Gold Markets Commentary for Monday, December 18, 2016 (www.golddealer.com)
By Ken Edwards and Richard Schwary of California Numismatic Investments Inc ……
Gold Markets closed up $7.90 today at $1,262.20. Once again it is surprising that gold pushed into higher ground from the opening – finally seeing resistance at the $1,265.00 level. It is difficult to understand this minor bullish trend we have seen since last week – over the past six trading days gold has managed to be in the green by $17.00.
With the FOMC rate hike in the rear view mirror you would think these gold markets should be more defensive. If higher interest rates were such a big problem for gold markets (as promised) I would think prices would have broken down at $1,250.00 and gold would be testing $1,200.00.
Granted we are approaching end-of-year trading and this higher blip might just be an aberration, but it is getting some attention.
You could make a case that this gold markets firmness is just a mild short covering rally – this market most likely being oversold going into the rate hike. But consider what is happening with the dollar – the Dollar Index today lost a half point moving from 94.00 through 93.42 before catching any traction.
While the index is still strong, we’re looking at monthly lows – even though the FOMC has just raised interest rates. This relative weakness might be the result of a tax bill that did not reduce the deficit; if true, expect further weakness, which will support gold in 2018.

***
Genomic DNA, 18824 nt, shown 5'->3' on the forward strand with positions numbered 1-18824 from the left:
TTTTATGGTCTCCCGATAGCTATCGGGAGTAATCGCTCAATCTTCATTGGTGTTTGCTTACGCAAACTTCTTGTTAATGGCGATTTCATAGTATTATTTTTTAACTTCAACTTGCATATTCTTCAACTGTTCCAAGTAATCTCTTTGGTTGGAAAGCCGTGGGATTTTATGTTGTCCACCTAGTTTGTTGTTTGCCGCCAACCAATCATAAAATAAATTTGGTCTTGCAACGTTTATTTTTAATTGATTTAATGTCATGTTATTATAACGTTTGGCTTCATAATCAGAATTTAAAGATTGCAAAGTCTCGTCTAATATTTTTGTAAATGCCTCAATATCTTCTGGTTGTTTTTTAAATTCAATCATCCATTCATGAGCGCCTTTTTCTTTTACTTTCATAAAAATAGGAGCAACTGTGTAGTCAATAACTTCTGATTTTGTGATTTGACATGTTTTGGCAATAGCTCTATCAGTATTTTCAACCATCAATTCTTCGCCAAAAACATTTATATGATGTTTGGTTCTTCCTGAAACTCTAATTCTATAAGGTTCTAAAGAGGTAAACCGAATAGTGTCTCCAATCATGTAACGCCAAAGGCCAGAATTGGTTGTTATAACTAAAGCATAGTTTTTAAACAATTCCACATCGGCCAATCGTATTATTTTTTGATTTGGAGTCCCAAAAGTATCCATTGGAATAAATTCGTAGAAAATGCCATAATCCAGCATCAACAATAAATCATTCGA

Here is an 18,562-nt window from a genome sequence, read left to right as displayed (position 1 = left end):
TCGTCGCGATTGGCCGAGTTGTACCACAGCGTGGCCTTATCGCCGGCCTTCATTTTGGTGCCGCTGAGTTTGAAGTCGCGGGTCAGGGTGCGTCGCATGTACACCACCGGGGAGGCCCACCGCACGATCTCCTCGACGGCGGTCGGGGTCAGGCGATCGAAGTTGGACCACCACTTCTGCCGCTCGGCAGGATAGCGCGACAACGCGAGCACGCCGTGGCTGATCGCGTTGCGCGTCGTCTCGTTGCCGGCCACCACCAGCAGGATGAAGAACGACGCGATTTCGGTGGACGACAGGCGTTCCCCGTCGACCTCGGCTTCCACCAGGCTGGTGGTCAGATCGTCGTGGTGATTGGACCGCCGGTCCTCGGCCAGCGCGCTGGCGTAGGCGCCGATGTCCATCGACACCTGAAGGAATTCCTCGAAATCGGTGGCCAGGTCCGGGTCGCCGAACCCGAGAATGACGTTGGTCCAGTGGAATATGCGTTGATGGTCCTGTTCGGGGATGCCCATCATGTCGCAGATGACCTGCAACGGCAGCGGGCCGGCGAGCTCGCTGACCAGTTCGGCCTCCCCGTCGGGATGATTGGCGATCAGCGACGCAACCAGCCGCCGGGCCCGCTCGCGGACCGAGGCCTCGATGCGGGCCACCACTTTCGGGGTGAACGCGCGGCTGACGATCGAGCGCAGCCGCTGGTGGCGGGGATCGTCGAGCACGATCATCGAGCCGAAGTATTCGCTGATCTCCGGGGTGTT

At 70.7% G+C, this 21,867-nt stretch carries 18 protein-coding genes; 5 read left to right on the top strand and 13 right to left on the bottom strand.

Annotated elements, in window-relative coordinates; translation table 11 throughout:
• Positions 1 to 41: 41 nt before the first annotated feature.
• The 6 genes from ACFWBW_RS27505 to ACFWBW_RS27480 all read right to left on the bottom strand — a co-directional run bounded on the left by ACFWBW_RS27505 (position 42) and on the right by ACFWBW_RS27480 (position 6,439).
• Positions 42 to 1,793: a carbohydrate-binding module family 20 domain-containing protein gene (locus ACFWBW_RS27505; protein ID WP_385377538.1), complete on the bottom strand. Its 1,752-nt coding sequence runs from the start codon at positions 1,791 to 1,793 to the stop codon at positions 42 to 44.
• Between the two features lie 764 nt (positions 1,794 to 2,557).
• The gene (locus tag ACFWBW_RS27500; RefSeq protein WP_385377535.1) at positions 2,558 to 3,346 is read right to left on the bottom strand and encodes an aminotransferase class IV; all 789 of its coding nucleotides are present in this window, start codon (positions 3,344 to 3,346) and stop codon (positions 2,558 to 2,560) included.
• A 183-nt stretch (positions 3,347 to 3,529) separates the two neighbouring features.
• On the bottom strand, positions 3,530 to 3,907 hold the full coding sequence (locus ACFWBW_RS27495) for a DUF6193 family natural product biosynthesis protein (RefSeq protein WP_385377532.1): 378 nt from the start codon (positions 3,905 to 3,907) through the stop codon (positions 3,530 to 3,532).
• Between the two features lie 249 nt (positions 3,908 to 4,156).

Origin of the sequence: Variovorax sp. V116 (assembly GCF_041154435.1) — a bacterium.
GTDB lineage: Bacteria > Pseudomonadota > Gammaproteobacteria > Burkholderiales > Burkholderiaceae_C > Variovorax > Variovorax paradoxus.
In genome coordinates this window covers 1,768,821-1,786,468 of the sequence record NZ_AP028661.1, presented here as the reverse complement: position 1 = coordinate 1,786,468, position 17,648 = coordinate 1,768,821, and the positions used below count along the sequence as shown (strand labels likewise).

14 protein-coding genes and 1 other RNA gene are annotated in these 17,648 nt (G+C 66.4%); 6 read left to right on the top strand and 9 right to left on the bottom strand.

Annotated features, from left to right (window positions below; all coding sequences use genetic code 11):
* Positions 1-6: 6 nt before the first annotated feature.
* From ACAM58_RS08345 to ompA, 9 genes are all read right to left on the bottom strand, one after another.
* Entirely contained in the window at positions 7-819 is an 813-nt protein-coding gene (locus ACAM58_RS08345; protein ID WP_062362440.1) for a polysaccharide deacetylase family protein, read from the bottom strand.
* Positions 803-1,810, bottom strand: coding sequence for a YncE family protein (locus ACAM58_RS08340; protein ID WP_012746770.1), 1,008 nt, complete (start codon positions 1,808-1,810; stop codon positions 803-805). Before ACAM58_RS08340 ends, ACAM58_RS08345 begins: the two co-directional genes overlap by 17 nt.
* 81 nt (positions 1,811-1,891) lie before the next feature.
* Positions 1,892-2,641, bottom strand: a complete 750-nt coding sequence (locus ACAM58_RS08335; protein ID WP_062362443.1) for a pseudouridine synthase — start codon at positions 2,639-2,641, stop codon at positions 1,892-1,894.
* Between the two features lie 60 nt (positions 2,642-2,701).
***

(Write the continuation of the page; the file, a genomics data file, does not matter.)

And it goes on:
You could also make the case that because the Trump tax bill is going to pass gold is drifting higher because of inflation expectations. The bill in my mind is better than nothing but does not address the huge red ink problem. With ballooning deficits and creeping inflation – gold might be reacting before the fact.
I still would not get too excited over this new found firmness in gold markets prices. Gold still remains overlooked and yet pricing is hanging in there – another plus for 2018.
Enthusiasm for even higher stock prices might also help today’s gold markets. Today’s record prices might turn out to be the proverbial “buy the rumor sell the fact”. Now that we have seen what the tax package contains perhaps the public will not be so enthusiastic – and a little profit taking is never a bad idea. The notion that some redistribution of stock gains into other perhaps undervalued areas might help gold.
At this point it is still too soon to tell how this will shake out. There are many moving parts in this tax package so not-surprisingly not much left over for the working class. Unfortunately the inequity between the corporate super rich and the struggling middle class remains ignored. Also these “new” tax rules have “sunset” clauses meaning they are subject to change depending on which way the wind is blowing.